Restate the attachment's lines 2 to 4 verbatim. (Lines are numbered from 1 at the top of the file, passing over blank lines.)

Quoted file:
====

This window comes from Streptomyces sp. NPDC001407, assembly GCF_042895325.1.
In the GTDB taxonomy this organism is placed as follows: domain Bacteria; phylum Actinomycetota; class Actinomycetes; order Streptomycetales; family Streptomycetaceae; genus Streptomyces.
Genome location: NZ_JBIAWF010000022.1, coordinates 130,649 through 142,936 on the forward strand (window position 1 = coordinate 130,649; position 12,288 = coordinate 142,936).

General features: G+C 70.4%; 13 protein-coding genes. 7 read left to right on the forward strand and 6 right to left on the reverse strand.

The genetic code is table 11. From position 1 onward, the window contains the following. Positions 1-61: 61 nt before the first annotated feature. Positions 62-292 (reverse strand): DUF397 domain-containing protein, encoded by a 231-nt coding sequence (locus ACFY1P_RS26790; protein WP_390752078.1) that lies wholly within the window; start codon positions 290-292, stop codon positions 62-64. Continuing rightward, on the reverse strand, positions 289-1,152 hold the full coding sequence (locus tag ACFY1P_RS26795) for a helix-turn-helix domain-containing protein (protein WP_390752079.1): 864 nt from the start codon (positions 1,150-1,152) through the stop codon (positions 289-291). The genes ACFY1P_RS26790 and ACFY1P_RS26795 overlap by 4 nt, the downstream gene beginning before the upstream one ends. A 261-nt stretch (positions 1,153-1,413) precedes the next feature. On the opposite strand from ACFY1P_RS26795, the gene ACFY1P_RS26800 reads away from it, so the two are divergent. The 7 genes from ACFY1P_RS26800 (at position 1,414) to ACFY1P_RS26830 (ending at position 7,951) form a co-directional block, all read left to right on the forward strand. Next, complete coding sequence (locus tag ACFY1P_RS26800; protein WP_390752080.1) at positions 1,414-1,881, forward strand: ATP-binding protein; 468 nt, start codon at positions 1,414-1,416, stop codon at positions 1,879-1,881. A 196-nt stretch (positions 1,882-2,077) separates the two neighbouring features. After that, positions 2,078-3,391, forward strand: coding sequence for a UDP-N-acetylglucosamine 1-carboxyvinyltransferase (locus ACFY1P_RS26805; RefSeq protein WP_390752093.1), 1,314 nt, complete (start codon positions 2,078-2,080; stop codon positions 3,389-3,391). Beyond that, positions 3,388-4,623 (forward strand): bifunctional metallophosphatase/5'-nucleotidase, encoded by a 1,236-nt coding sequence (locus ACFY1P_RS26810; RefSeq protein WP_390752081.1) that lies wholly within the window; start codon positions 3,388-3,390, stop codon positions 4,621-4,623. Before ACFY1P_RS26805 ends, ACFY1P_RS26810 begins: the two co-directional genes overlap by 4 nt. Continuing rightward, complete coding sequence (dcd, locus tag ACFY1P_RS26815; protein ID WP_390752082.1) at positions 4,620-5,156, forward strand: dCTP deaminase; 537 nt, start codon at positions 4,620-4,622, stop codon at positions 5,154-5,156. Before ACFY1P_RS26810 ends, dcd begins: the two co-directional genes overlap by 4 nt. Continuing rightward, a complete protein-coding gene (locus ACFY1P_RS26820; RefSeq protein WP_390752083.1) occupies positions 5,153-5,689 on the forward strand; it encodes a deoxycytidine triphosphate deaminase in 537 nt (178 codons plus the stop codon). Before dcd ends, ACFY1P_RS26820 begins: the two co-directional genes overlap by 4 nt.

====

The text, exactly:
In the GTDB taxonomy this organism is placed as follows: domain Bacteria; phylum Actinomycetota; class Actinomycetes; order Streptomycetales; family Streptomycetaceae; genus Streptomyces.
Genome location: NZ_JBIAWF010000022.1, coordinates 130,649 through 142,936 on the forward strand (window position 1 = coordinate 130,649; position 12,288 = coordinate 142,936).

General features: G+C 70.4%; 13 protein-coding genes. 7 read left to right on the forward strand and 6 right to left on the reverse strand.